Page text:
In Kansas, a home foreclosure is a process started by a mortgage lender usually when a homeowner is three months behind in payments on the mortgaged debt. The lender then files a lawsuit in the county where the homeowner lives and then serves the homeowner with that lawsuit. While this process is often difficult and stressful, it is not impossible to overcome. Here is everything you need to know about home foreclosures in Kansas.

The Kansas Foreclosure Process

The homeowner has 20 days after being served with the lawsuit to file a written answer in district court where the lawsuit was filed. If no written answer is given within the 20-day window, the lender is awarded a default judgment of foreclosure. Then a sheriff’s sale of the home is scheduled in about 30 days to publically auction the property.

Stopping a Foreclosure

To slow or stop the process, a homeowner can give the aforementioned written answer to the court or file for Chapter 7 or Chapter 13 bankruptcy. The bankruptcy must be filed before the sheriff’s sale takes place and then puts a stay order to halt any collection activity – including the sale of the home.

The foreclosure process can also be stopped by the homeowner reinstating the mortgage, meaning the homeowner must bring the mortgage debt current – including any late fees, attorney fees and any other costs incurred by the lender during the foreclosure process. A homeowner filing for bankruptcy can arrange to pay this amount over a three to five year period along with current mortgage payments though a Chapter 13 Bankruptcy. A Chapter 7 Bankruptcy requires a reaffirmation agreement to the mortgage amount.

The Sheriff’s Sale

If the sheriff’s sale goes forward, it is held at the courthouse on the appointed date. The property will then be sold to the highest bidder – generally the mortgage company who is owed the first mortgage may begin bidding with the amount owed on the mortgage. It is important to remember that if the house is sold for less than the mortgage – a deficiency will result – and, the homeowner will be responsible for the difference.

Any other buyer may outbid the first mortgage company – including a mortgage company owed for a second mortgage, but this is uncommon because due to the foreclosure the resale value of the home is usually around 60-80% of the home’s pre-foreclosure value. Any buyer outbidding the first mortgage company’s bid of the amount owed would likely take a loss when the home is sold.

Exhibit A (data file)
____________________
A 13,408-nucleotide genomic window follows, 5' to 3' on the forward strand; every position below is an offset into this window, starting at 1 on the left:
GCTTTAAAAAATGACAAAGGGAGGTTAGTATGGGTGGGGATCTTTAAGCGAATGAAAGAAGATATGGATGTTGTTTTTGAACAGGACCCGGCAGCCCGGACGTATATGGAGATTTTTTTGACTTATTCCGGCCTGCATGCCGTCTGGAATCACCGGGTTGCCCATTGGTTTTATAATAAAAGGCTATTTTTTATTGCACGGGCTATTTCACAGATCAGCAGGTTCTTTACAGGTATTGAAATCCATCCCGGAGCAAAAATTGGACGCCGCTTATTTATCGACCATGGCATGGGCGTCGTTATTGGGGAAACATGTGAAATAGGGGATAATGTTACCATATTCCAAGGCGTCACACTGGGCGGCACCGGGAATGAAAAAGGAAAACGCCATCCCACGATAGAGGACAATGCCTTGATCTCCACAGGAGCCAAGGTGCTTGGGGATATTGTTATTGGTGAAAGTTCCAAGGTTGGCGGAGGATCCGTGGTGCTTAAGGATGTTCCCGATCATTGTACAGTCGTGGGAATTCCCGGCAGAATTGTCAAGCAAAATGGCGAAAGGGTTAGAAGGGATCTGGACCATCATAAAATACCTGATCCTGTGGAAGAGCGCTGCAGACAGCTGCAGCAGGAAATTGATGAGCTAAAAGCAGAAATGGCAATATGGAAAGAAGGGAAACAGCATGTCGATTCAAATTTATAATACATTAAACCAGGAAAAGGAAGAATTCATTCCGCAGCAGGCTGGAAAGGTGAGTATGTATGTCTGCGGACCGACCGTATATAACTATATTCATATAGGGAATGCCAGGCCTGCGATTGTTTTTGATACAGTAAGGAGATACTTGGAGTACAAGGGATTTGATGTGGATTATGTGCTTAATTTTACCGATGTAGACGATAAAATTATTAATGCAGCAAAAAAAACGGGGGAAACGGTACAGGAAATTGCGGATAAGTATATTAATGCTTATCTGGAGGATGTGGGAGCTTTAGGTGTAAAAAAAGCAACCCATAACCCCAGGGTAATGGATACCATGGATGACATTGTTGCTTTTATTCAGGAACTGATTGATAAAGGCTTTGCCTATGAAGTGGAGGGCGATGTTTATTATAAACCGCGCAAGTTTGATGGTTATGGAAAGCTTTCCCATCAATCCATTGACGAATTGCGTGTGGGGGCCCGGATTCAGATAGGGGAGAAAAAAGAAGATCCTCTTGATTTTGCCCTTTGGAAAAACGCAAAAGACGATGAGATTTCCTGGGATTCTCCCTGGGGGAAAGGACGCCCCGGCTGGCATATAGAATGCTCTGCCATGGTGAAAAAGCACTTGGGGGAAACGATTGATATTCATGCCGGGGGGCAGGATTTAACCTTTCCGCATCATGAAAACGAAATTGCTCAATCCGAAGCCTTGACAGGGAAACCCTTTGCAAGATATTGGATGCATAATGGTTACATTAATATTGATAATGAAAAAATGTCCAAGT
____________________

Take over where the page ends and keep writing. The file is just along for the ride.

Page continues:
Transferring Ownership of the Home

The homeowner may stay in the home for up to 90 days following the sheriff’s sale. The homeowner then has the right of redemption, meaning if the homeowner can pay the full amount of the winning bid at the sheriff’s sale in cash within the 90 days, the sale is voided and the homeowner then keeps the house. If the full amount, plus costs and interest, isn’t paid by the 91st day, the homeowner must vacate the house and ownership is transferred to the winner of the sheriff’s sale.

If the homeowner remains in the house after 90 days, an eviction action is taken which results in additional fees. If the homeowner vacates the house in a timely manner, the mortgage amount owed on the home is paid to the mortgage lender owed (usually paid to themselves) and the now former homeowner no longer owes the lender. If a second mortgage was taken on the home, that debt remains in full assuming the second mortgage lender did not win the sheriff’s sale. The second mortgage lender then becomes an unsecured creditor and must seek a judgment to obtain the money owed.

Foreclosure Advice

The best advice for homeowners facing a foreclosure is – Be proactive! Stay in contact with your lender throughout the process. Take the steps you need to take in order to slow or halt the process altogether so you can stay in your home.

At the first sign you know you are going to be behind on your mortgage payments, contact your lender and explain your situation. You may be able to work out an agreement that is mutually beneficial for both parties before the legal process begins. Doing nothing assures that the long and stressful process of foreclosure will happen and you will have little to no room to negotiate saving your home.

If you do go through a foreclosure it will stay on your credit record for a maximum of seven years, but during that time you can still build your credit back up by paying your debts on time and thereby gradually reestablishing your credit rating.

If you have any questions about foreclosures or bankruptcy, call our offices to schedule a consultation at 1-800-894-5931 today.

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